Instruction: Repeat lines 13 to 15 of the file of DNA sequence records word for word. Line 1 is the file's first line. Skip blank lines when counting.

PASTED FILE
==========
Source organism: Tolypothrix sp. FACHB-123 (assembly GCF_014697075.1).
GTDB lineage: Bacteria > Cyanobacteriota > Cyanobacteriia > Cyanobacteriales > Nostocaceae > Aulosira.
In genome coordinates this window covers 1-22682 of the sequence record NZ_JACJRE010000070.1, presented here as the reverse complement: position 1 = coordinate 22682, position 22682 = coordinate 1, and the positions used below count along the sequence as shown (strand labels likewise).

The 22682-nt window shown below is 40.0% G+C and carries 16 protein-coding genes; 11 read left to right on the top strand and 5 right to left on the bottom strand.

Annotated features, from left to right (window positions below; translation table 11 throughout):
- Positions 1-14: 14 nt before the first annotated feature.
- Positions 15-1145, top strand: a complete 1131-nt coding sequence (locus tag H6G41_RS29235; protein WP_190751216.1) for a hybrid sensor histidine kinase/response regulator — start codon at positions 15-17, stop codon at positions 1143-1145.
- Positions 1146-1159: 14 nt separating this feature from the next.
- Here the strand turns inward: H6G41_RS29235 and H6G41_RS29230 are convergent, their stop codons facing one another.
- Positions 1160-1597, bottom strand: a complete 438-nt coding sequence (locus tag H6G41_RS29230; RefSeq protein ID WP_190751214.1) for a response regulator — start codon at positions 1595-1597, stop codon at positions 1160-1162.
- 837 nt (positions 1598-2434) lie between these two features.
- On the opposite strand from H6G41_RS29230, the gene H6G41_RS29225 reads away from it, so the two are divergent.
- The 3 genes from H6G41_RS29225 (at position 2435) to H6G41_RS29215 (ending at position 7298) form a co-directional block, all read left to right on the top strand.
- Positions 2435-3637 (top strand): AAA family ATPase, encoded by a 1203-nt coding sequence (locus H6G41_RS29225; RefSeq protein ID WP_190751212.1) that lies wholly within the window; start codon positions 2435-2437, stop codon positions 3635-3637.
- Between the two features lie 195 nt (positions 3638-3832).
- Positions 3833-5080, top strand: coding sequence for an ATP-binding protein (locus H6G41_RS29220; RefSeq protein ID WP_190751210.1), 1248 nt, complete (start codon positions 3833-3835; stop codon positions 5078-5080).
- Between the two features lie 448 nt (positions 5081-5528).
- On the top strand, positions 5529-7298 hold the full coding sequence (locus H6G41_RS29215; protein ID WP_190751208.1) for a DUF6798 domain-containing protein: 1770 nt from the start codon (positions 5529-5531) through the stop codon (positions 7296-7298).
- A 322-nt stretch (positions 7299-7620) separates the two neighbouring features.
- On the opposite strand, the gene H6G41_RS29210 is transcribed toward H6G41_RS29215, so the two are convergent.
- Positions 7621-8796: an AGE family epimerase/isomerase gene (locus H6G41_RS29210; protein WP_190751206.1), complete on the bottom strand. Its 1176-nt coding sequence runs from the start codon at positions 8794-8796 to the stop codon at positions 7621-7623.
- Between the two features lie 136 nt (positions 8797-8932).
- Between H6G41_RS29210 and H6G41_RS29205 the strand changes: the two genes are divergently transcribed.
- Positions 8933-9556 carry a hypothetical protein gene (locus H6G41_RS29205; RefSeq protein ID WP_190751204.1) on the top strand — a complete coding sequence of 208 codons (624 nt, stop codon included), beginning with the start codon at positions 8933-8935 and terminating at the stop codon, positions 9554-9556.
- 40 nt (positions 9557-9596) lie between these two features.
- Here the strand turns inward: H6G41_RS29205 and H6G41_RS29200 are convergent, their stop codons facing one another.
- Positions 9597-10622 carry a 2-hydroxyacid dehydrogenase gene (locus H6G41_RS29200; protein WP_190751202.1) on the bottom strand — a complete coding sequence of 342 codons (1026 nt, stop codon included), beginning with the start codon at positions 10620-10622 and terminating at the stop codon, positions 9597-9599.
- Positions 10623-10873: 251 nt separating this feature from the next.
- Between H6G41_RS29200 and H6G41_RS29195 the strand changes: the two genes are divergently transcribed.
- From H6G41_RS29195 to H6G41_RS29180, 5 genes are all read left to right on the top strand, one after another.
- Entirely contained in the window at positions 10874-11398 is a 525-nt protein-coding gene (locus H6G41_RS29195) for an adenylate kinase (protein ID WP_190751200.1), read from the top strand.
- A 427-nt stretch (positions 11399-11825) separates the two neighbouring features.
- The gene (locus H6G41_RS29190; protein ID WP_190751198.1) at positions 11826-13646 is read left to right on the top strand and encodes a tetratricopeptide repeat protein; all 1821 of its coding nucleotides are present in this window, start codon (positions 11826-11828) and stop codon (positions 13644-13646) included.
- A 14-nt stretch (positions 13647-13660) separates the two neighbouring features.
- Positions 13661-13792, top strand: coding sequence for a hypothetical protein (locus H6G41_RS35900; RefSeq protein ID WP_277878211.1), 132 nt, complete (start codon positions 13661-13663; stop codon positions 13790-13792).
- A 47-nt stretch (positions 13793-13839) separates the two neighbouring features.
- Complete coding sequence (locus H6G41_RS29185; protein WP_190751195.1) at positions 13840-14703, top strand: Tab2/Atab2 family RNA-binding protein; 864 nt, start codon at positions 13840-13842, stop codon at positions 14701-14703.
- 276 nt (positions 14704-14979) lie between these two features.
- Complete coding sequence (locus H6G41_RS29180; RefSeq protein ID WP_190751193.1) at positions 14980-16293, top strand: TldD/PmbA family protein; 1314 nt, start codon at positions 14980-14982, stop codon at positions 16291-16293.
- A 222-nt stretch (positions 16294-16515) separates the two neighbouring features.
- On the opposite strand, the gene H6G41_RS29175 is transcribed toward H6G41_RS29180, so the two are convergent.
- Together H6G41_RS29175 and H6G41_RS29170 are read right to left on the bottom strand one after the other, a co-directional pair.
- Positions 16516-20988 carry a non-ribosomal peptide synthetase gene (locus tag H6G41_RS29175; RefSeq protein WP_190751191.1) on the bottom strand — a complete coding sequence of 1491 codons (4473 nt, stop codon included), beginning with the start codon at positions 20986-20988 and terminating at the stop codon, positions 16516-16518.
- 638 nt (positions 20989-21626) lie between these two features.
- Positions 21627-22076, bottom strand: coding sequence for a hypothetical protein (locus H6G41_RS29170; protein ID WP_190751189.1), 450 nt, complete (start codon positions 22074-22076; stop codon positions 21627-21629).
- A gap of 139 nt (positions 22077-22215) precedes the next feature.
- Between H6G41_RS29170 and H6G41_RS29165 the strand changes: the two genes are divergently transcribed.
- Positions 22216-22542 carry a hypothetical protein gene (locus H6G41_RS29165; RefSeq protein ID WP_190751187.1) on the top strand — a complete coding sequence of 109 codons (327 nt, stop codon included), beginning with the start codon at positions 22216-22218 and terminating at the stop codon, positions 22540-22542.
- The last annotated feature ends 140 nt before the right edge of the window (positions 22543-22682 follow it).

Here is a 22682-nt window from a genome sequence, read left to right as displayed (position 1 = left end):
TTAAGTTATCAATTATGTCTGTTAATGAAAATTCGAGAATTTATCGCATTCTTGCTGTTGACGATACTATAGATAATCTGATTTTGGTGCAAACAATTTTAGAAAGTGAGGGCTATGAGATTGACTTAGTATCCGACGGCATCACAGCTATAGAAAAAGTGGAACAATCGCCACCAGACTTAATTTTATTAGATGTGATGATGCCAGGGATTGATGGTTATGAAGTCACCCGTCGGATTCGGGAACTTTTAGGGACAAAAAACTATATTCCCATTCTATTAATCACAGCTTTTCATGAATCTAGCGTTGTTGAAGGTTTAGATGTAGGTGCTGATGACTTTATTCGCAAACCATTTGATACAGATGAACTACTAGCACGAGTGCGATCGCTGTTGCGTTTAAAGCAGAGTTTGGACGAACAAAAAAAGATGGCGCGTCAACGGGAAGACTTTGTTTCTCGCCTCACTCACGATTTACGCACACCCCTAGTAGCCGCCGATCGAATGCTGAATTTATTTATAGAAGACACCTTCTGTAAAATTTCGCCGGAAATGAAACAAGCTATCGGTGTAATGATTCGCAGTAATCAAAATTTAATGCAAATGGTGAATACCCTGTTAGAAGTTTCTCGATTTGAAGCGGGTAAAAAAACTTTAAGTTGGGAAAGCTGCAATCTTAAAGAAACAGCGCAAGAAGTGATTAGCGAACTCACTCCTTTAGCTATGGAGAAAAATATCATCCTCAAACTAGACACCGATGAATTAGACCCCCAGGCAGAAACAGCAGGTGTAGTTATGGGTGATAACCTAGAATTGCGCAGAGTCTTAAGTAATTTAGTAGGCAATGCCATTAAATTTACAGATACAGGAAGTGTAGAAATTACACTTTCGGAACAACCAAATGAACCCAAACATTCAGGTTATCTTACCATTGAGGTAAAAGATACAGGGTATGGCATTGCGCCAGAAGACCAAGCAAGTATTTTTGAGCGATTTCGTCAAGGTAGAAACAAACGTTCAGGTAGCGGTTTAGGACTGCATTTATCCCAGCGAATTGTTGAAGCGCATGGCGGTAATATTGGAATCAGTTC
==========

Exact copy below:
- The 3 genes from H6G41_RS29225 (at position 2435) to H6G41_RS29215 (ending at position 7298) form a co-directional block, all read left to right on the top strand.
- Positions 2435-3637 (top strand): AAA family ATPase, encoded by a 1203-nt coding sequence (locus H6G41_RS29225; RefSeq protein ID WP_190751212.1) that lies wholly within the window; start codon positions 2435-2437, stop codon positions 3635-3637.
- Between the two features lie 195 nt (positions 3638-3832).